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Did An Argentine Landowner Bulldoze To Death Hundreds Of Penguins?

Between 300 and 500 birds (not to mention eggs and chicks) are thought to have died near a natural reserve, potentially all because of a land dispute.

Photo of penguins in Punta Tombo, Argentina

Penguins in Punta Tombo, Argentina

Alidad Vassigh and Irene Caselli

PUNTA TOMBO, ARGENTINA — A resident of the southern Argentine province of Chubut has been charged under animal cruelty laws for allegedly bulldozing over and electrocuting hundreds of penguins from the Punta Tombo natural reserve, home to the world's largest colony of Magellanic penguins.

As Argentina daily Clarín reports, a possible land dispute within the property neighboring Punta Tombo may be the cause behind the death of between 300 and 500 Magellanic penguins, and the destruction of dozens of nests and countless eggs.

Chubut's Ministry of Tourism has filed criminal charges after finding that a wide path had been opened in a zone where penguins are nesting, destroying at least 146 nests, "both by crushing and subsequent compaction of the ground, as well as by the deposit of material extracted with the shovel on nests bordering the road," said biologist Pablo García Borboroglu in a report on the damages.

Outside the natural reserve

García Borboroglu, who is also the founder and president of the Global Penguin Society, said that he estimated that at least 292 chicks or eggs had been crushed but was unable to estimate the number of adults that could have been killed by the machines while inside their nests.

The report also found that an electric fence was installed in the area without permission, with cattle grazing nearby, which may have led to the electrocution of more birds trying to escape.

According to the Minister of Tourism and Protected Areas of Chubut, Néstor Garcia, the field where the penguins were killed is part of a private property, a few kilometers off the Punta Tombo protected area. "It is outside our jurisdiction, and wildlife guards cannot intervene," he said.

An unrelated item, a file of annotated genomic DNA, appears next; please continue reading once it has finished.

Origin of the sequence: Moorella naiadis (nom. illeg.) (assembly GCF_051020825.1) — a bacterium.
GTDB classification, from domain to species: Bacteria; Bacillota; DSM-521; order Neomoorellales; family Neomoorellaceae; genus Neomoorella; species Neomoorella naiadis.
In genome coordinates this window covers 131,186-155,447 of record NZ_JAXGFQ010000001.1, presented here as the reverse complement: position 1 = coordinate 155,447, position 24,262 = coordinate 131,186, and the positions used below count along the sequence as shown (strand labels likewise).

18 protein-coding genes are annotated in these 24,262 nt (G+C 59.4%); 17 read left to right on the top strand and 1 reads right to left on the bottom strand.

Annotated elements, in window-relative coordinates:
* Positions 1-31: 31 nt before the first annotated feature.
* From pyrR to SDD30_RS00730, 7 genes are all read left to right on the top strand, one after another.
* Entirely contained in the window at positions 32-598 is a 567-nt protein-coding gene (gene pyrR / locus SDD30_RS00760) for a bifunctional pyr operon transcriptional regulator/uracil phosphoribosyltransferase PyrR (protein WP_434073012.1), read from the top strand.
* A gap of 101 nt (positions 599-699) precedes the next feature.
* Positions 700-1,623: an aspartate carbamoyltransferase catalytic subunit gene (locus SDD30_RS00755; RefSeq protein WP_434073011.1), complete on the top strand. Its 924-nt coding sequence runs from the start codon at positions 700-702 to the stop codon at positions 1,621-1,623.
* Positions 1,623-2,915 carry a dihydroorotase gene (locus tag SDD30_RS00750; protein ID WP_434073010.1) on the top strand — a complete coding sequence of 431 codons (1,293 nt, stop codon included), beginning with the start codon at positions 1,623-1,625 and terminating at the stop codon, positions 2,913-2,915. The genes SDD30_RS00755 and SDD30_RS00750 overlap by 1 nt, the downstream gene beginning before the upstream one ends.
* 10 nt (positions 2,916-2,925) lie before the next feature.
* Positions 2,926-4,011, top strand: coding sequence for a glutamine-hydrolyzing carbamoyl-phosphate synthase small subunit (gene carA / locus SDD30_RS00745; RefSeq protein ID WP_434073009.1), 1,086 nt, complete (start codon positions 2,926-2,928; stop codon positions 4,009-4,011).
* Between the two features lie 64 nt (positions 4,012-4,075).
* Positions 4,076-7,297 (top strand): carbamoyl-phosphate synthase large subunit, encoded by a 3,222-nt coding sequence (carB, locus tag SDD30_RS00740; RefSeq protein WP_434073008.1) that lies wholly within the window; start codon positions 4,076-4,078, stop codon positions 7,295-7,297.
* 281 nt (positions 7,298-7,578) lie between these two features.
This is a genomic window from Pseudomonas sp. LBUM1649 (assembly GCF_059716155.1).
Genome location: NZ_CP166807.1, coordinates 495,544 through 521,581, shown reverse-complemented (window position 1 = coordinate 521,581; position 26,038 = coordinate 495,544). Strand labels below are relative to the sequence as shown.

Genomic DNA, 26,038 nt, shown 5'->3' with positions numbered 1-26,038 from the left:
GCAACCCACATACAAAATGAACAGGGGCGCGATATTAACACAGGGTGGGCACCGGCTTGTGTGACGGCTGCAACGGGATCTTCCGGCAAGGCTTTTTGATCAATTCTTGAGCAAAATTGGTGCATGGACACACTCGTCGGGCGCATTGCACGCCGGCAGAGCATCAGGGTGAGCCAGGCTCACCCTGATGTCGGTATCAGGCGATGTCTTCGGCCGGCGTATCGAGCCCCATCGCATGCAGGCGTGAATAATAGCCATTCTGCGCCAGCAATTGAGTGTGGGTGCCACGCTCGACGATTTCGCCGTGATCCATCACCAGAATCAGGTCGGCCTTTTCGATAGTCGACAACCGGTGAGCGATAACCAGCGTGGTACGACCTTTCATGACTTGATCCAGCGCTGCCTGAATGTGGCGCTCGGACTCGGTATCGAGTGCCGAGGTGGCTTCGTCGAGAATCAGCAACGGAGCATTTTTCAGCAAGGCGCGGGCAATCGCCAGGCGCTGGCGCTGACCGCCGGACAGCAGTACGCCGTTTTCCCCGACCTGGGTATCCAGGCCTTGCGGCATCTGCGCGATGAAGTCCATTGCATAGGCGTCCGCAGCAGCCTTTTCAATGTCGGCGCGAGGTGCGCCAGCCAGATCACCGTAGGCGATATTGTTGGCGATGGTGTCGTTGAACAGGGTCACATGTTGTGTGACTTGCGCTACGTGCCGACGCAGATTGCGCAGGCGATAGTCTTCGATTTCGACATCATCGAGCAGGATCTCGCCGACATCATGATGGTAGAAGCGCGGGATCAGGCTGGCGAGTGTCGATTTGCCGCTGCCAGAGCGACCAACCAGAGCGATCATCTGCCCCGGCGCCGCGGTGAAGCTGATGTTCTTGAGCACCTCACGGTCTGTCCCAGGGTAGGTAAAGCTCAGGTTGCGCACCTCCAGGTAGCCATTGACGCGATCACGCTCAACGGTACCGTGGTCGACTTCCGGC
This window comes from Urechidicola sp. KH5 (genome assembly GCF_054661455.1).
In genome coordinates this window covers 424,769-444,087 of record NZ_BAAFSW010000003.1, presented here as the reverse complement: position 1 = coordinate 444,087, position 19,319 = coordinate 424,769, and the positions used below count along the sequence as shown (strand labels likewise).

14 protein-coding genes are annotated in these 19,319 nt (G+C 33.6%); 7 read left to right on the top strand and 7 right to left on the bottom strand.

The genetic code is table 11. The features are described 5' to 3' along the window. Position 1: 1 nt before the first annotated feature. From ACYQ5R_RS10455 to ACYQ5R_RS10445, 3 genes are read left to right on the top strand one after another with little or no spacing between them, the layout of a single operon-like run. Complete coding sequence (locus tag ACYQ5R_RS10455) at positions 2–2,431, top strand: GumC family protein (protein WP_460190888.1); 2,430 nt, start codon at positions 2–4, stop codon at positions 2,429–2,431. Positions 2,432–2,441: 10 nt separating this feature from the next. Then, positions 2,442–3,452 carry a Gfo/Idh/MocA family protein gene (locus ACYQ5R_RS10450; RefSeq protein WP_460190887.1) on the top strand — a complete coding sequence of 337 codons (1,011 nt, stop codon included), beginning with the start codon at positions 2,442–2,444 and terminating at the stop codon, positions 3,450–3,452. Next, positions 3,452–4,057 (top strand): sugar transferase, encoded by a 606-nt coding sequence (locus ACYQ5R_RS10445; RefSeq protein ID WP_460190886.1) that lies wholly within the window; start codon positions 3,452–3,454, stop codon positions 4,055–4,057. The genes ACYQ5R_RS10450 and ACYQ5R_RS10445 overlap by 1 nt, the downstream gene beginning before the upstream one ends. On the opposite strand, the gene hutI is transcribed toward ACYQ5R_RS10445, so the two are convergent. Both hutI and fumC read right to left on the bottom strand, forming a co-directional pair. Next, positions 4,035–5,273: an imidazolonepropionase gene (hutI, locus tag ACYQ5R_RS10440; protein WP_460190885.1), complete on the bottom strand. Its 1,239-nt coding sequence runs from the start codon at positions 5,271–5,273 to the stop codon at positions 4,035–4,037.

Photo of hundreds of penguins at the Punta Tombo natural reserve, Argentina\u200b

Penguins at the Punta Tombo natural reserve, Argentina

Francesco Veronesi

Unlikely accident

In late November, the nephew of a local landowner allegedly sought to expand his uncle's property, at the expense of the Magellanic penguins. The protected park — a major nesting point for penguins between September and March, before they migrate en masse to Brazil — currently hosts some 600,000 penguins, and receives an estimated 50,000 tourists a year.

Authorities from Argentina's Ministry of Environment said they would investigate and file charges if necessary, reports Página 12 newspaper. With the localisation of penguin nests being marked and registered, it is unlikely this could have been a bulldozing accident.

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The Unsustainable Future Of Fish Farming — On Vivid Display In Turkish Waters

Currently, 60% of Turkey's fish currently comes from cultivation, also known as fish farming, compared to just 10% two decades ago. The short-sightedness of this shift risks eliminating fishing output from both the farms and the open seas along Turkey's 5,200 miles of coastline.

Photograph of two fishermen throwing a net into the Tigris river in Turkey.

Traditional fishermen on the Tigris river, Turkey.

Dûrzan Cîrano/Wikimeidia
İrfan Donat

ISTANBUL — Turkey's annual fish production includes 515,000 tons from cultivation and 335,000 tons came from fishing in open waters. In other words, 60% of Turkey's fish currently comes from cultivation, also known as fish farming.

It's a radical shift from just 20 years ago when some 600,000 tons, or 90% of the total output, came from fishing. Now, researchers are warning the current system dominated by fish farming is ultimately unsustainable in the country with 8,333 kilometers (5,177 miles) long.

Professor Mustafa Sarı from the Maritime Studies Faculty of Bandırma 17 Eylül University believes urgent action is needed: “Why were we getting 600,000 tons of fish from the seas in the 2000’s and only 300,000 now? Where did the other 300,000 tons of fish go?”

Professor Sarı is challenging the argument from certain sectors of the industry that cultivation is the more sustainable approach. “Now we are feeding the fish that we cultivate at the farms with the fish that we catch from nature," he explained. "The fish types that we cultivate at the farms are sea bass, sea bram, trout and salmon, which are fed with artificial feed produced at fish-feed factories. All of these fish-feeds must have a significant amount of fish flour and fish oil in them.”

That fish flour and fish oil inevitably must come from the sea. "We have to get them from natural sources. We need to catch 5.7 kilogram of fish from the seas in order to cultivate a sea bream of 1 kg," Sarı said. "Therefore, we are feeding the fish to the fish. We cannot cultivate fish at the farms if the fish in nature becomes extinct. The natural fish need to be protected. The consequences would be severe if the current policy is continued.”

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